Another wet, gloomy morning here. Two doors down they hung out some washing but it got rained on overnight. When I was a kid,
clotheslines were common; around here now, you don't see them much. Well, I guess we need lots of rain to soak the lime into the soil.:)
How much TV do you watch? I asked myself that question yesterday as I planned this post about the new show Awake
From a critical point of view, I watch a lot of TV. There's Days and Y&R, then Fringe, Secret Circle, and Trump's Apprentice. When Hell's Kitchen returns, I'll definitely follow it, too. Of course, there's Awake, today's feature.
Since I watch most of those shows online, they don't take as long as on TV. I usually program or draw while I'm watching them. Still, I'm
In my defence, TV has come a long way since I was a kid. It's gotten so good, even the reclusive academic might find it hard to resist.
To Awake: Detective Michael Britten (Jason Isaacs), the star, lives in two realities: one in which his son is dead, the other in which his wife is dead. A fatal car crash started the phenomenon.
At first, Britten has to wear alternating rubber bands on his wrist to keep track of which reality he is in. (It switches every time he goes to sleep.) On red days, his wife is alive and his partner at the precinct is the young Effrem Vega (played by Wilmer Valderrama). On green days his son Rex is alive, and his partner is the older Isaiah Freeman (Steve Harris).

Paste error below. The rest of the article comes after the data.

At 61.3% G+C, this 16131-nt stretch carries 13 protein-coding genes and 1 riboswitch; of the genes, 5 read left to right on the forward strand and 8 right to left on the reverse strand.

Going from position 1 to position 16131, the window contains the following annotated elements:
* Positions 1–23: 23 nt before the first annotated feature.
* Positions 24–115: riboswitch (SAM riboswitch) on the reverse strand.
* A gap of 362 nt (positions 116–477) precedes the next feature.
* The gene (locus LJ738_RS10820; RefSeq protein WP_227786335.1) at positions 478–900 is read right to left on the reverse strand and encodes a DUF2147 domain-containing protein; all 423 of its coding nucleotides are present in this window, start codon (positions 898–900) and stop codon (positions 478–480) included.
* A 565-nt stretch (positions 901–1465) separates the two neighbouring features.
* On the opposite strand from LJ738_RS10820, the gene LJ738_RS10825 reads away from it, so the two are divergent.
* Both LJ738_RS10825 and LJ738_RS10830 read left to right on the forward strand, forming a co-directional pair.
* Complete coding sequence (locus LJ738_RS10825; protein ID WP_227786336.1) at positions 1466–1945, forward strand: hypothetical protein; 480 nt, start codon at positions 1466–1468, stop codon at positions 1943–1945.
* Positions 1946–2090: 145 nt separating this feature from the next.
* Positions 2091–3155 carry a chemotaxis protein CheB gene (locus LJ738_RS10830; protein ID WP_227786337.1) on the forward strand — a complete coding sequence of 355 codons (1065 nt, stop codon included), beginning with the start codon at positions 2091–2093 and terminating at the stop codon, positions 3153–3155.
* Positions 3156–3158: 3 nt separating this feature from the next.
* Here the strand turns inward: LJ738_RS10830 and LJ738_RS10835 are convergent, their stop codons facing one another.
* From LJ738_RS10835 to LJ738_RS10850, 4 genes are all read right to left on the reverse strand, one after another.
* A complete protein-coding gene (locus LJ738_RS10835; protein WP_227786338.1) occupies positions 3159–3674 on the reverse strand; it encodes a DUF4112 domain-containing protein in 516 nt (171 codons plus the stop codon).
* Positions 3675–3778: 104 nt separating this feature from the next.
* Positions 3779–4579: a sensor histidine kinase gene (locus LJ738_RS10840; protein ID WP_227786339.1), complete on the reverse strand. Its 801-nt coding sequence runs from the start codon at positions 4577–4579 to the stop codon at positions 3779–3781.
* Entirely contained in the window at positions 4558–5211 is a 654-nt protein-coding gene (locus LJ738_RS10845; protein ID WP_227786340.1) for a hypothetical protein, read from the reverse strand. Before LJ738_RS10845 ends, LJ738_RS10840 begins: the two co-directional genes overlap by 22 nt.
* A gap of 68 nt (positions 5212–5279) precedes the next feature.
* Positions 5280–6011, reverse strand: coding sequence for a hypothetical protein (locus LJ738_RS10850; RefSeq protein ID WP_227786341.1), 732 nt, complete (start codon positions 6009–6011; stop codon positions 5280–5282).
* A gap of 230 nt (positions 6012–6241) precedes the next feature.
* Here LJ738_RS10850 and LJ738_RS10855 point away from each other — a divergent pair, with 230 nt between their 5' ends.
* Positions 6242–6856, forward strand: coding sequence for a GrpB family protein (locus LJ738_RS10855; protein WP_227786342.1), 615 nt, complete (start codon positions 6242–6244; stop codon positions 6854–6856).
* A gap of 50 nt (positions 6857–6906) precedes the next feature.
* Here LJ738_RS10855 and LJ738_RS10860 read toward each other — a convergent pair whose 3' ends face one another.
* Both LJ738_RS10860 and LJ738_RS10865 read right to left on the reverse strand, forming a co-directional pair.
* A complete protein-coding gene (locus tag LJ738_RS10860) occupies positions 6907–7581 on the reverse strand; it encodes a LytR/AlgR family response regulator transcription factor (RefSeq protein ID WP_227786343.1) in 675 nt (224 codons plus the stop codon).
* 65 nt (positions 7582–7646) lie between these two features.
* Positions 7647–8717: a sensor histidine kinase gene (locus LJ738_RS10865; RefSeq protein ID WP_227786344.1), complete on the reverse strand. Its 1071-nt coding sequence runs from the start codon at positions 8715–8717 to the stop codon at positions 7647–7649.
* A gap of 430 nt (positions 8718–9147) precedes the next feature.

Hints develop that suggest (to me, anyway) that green is "real" and red is invented. For instance, in green reality, Britten's partner is long-standing (you can just tell); Britten's "red" partner is new to the force.
Britten and both his partners are lovable. The confrontational shrink - Dr. Jonathan Lee (BD Wong) - is more engaging than the gentle Dr. Judith Evans (Cherry Jones). Interestingly, both Britten's wife Hannah (Laura Allen) and his son Rex (Dylan Minnette) are written too distantly to bond with.
Awake is a detective drama as well. In each episode, Britten's got a case in the green, and one in the red. The cases are different. However, a connection develops: there is a clue in one that also emerges from the other, though not in the same way. The relationship is enough to point Britten to another similarity between the cases. Ultimately, he solves one, then uses the "bridge" clue to solve the other. It's a brilliantly written show.
If your TV quota still has room, and you haven't checked out Awake, why not? Warning: you'll probably get hooked.
Wikipedia was a source for this article.